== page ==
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Machine Quilting: Sizing Designs

Changing the size of your designs can add interest and movement to your quilting.

Looking for more quilting design inspiration? See more here.

 

TRANSCRIPT:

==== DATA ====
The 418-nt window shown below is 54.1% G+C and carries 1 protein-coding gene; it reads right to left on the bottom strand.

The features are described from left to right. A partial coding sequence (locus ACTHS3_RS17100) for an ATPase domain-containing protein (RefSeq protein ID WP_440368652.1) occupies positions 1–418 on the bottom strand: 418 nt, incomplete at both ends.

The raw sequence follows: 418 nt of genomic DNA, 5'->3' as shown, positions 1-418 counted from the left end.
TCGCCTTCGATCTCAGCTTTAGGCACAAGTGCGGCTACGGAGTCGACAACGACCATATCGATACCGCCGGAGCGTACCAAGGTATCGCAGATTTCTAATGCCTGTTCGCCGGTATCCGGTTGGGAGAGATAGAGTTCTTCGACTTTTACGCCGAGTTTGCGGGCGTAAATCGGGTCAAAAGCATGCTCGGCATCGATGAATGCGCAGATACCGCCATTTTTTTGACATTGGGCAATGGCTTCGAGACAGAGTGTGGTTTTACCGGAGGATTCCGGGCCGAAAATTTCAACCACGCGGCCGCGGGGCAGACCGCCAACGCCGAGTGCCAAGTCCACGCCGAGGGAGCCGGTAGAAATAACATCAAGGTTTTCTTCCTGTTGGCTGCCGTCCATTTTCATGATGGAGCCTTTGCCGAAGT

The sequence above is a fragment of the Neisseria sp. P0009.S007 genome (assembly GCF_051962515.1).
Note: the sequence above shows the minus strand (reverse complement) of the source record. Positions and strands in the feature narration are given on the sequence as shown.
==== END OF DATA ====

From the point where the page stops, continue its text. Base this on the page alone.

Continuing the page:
"Hi, I'm Jennifer, here with Handi Quilter ambassador Angela Walters. And we're going to talk today about the importance of scale when you're doing your quilting designs and how that can make a big difference in the finish look of your quilts. You've got some examples to share with us." " I do. I get really bored really easily and so quilting pebbles or swirls over the whole quilt, I feel like my mind kind of goes numb after awhile. So I find that changing the size or the scale of the design really helps add a little bit of interest to your quilt, but also keeps it fun and interesting. "And I did bring samples, of course. So here's a great example of just a classic pebble design. Now usually pebbles are consistent in their size. But here I've kind of changed up the size. I have some bigger ones. Some smaller ones just to soften the texture of it and create a little bit of interest in that area." "And helping you fill in the gaps if you can't make them consistently, as some of us can't." "Exactly. Or you could even do the same thing with paisleys. Here I show how you can go from smaller to bigger. So it's really fun to change up within the design. But you can take it a step further if you're an overachiever, which I know you are, and you can change the scale from top to bottom, so let me show you what that looks like. Now here I have a nice graphic quilt, and so I thought I'd be nice to soften that up with some pebbles in the background. But I didn't want to do tiny pebbles over the whole thing, so I started smaller on one side then gradually worked up bigger pebbles as I got the other, and it creates a nice interesting look in the background. That's not that harder than just quilting regular pebbles." "And I think I might have done this unintentionally on a project or two, because with the long arm you have a limited amount of space on a whole quilt, so if you're working on a big quilt, sometimes you have to work on 10 inches of the design then roll your quilt forward and work and the next ten inches and I'm not always good at keeping things consistent, because I forget how small I was making it or like you, my enthusiasm for making tiny things runs out before the project is complete. So tell me about how you would go about changing in the scale as you're working down the project." "It's actually very easy. So you're going to pick the quilting area that you're working on. Now this could be the whole quilt or maybe a larger area of the quilt. And you're going to mark it off in sections. So if you wanted to go from top to bottom or corner to corner, however you want to do that, you're going to go ahead and mark it out. So here I have the rectangle. I'm going to get a water soluble pen or marking utensil and I'm going to just separate it in sections. Now for here, let's say I wanted to go smaller in the corner and then gradually bigger, so I would just mark two general lines to generally divided into three sections. And then I'll start quilting. So let's do pebbles." "And the importance of having a water soluble marker as opposed to an air soluble marker is you want that designed to be there a little bit longer in case you stop your project midway through. But you do want it to be something that will go away, not a permanent mark." "Yes because we're going to remove that before we get done. So in the first section I'm gonna quilt pebbles the smallest, in the middle section a little bit bigger, and in the last section even larger." "Alright, let's see your transitions." "I'm just going to start with a little pebble and just filling in the area. Now as I work my way across when I start to get into the next section, I'll just start quilting a little bit bigger. And I'm not going to worry about the line, like it doesn't have to fall right on the line. I just know that once I get over here they're just going to get it a bit bigger. And the reason you mark off your sections, is if you're working on a larger quilt, you wan to be able to remember where you kind of want that line to fall." "And with that pebbling design, I'm noticing that you're changing directions. You're going sort of like a figure eight design to keep things smoother, is that right?" "Yes, just like a figure eight. And always moving forward, you don't want to go back. So I'll go one direction, I'll go around and maybe do the alternate direction just to kind of help them get close to each other. And I'll just finish quilting the whole quilt this way. So as you can see, you get a nice gradiation with the design from the smaller to the larger. And another thing I want to point out is you may notice I'm not filling in the sections all the way for the tiny one, the littlest pebbles I'm not going to be filling in. Because if you think in the context of a hole quilt, you might have to work in one section and then move on to the next before you can fill it. Does that make sense? So, you don't have to do each section separately. You could easily go from one to the other and then if you need to, then you can work your way back depending on the quilt and what you're working on." "But it helps to have those lines there for the whole time that you're doing it because then you know it's a visual cue in keeping your sections sort of straight from one another." "Yes, and if you're working over a whole large quilt and you have some hanging over, you're not going to maybe remember exactly where you had that marked out, so that helps give you a road map, just a guide." "Terrific, so when it comes time to erase the water soluble marker, you'll have a gradual treat." "All you'll see is a transition." "Great idea. I love the idea of changing the scale of the quilting motifs to change up the look of my finished quilts. Give it a try."